298 F2d 446 Aflague v. United States

298 F.2d 446

Juan S. AFLAGUE et al. (Ernest W. Greaves No. 14)
v.
The UNITED STATES.

No. 212-56.

United States Court of Claims.

January 12, 1962.

Thomas M. Gittings, Jr., Washington, D. C., for plaintiff. Fred W. Shields and King & King, Washington, D. C., were on the briefs.

Edgar H. Twine, Washington, D. C., with whom was Asst. Atty. Gen., William H. Orrick, Jr., for defendant. LeRoy Southmayd, Jr., Washington, D. C., was on the briefs.

DURFEE, Judge.

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1

This is a suit by plaintiff, Juan S. Aflague and thirty-three other plaintiffs, but is confined for the purpose of this particular motion to the plaintiff Ernest Greaves. As a former enlisted man of the United States Navy, plaintiff sues to recover the difference between retired pay computed to include only years of active service, which he is now receiving, and retired pay computed so as to include years of inactive as well as active service, for the period July 1, 1952, to the present.

2

On June 1, 1933, after serving on active duty with the Navy for nearly 17 years, plaintiff was transferred to the Fleet Naval Reserve (later the Fleet Reserve) not by reason of physical disability. About seven years later, on November 1, 1940, he was transferred to the retired list of the Navy because of physical disability not incurred in active service. On December 8, 1941, he was recalled to limited active duty during World War II from which he was released on August 31, 1945, in the rating of chief boatswain's mate, and retired by reason of physical disabilities incurred while not in receipt of active duty pay (i. e. not on active service). Following enactment of the Career Compensation Act of 1949, 37 U.S.C.A. § 231 et seq. he was advised in 1951 that he was not entitled to make his chosen election for benefits under section 411 of the Act because the disability which resulted in his transfer to the retired list was not incurred while in active service for retirement purposes (receipt of basic pay).

3

Plaintiff claims that he is entitled to elect to have his basic monthly pay computed for retirement pay by combining his time in both active and inactive service, under sections 411, 511(b), and 202 (b) of the Act where those sections are considered together. 63 Stat. 802 et seq. The defendant contends that because the disability which resulted in plaintiff's transfer to the retired list was not incurred while in receipt of basic pay, as required under section 202(b) of the Act, this action must fail.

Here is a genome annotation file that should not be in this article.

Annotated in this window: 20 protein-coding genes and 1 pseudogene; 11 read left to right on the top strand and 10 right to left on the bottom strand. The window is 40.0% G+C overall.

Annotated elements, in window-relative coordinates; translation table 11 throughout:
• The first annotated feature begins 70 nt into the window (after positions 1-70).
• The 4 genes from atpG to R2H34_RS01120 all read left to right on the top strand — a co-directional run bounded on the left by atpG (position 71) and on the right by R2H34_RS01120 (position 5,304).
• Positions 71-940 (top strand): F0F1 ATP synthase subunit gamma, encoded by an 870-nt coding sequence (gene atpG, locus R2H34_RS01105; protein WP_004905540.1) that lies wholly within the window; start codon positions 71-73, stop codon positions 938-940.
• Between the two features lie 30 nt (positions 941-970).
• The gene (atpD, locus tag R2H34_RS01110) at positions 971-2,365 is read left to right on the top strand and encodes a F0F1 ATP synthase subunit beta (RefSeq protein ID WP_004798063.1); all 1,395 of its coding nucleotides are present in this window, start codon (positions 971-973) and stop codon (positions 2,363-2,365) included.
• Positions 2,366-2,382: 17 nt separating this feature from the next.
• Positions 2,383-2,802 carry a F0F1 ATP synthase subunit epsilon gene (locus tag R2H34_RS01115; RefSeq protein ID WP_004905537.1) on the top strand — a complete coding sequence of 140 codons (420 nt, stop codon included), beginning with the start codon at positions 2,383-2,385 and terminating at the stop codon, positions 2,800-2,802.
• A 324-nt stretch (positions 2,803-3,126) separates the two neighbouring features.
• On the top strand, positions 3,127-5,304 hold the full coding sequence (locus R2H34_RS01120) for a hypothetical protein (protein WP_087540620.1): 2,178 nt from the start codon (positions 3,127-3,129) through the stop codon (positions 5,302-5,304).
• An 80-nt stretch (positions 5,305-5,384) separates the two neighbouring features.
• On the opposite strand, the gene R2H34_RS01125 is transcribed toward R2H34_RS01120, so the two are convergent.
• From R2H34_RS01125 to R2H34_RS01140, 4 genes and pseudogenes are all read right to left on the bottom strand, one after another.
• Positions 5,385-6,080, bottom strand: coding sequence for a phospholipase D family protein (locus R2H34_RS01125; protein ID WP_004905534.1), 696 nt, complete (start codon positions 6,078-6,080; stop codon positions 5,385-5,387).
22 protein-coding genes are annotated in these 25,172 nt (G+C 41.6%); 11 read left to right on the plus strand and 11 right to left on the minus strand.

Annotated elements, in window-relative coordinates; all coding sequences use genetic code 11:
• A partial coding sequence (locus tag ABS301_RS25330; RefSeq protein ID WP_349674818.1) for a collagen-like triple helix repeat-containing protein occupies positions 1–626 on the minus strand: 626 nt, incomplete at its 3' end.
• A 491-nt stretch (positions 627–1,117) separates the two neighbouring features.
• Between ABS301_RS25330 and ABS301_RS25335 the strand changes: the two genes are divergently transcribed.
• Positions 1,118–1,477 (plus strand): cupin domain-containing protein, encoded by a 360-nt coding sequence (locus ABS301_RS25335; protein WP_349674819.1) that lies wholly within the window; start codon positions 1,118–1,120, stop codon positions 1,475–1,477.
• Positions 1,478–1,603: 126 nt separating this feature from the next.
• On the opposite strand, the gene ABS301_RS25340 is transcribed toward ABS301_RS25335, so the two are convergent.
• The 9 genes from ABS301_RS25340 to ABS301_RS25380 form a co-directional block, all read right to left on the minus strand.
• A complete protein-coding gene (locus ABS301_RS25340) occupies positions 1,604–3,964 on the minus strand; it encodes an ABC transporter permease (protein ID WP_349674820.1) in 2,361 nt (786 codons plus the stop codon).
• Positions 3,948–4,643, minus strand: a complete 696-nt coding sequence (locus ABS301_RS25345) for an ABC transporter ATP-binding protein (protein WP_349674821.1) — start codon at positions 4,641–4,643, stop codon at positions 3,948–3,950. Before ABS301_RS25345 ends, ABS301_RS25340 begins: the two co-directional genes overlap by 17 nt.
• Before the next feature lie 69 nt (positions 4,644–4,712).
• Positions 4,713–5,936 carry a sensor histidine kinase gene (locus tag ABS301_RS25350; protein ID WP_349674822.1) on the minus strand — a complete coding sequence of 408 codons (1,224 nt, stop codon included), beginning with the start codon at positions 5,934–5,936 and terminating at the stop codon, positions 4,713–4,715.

4

In considering the various interrelated sections of the Career Compensation Act of 1949 which may be applicable to this particular case, our path is so beset with statutory detours and optional routes that we will briefly trace them before setting our own chosen course to its final destination.

5

Section 411 of the Act of 1949 gives persons in the uniformed services previously retired for physical disability, the choice of having their retired pay computed under options A or B.

6

Under option A, section 402(d) provides two methods of computing disability retirement pay, i. e. (1) the longevity method (basic pay multiplied by years of active service multiplied by 2½ percent), or (2) the disability method (basic pay multiplied by percentage of disability when retired). In order to include both active and inactive service in the computation of basic pay under method (1) of 402(d), the person entitled must have been retired for disabilities incurred while in receipt of basic pay, i. e. in active service. This is because section 202 (b), while permitting the inclusion of both active and inactive service for computation of basic pay, prohibits the inclusion of inactive service credit in computing basic pay as a factor in determining retirement pay, except as provided in Title IV of the Act.

7

Option (B) of section 411 provides for retirement pay computed under section 511 of the Act. Plaintiff concedes that he is restricted to option (B) because his disability was not incurred while in active service. Section 511 provides two methods for computation of retirement pay thereunder. Method (a) is the retired pay authorized by provisions of law in effect before the Act of 1949. Plaintiff was receiving retirement pay under a computation which conforms to method (a) of section 511, and asserts his right to elect retirement pay computed under method (b) of Section 511, i. e. 2½ per centum of the highest basic pay to which the person would be entitled if on active duty, multiplied by number of years of active service.

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8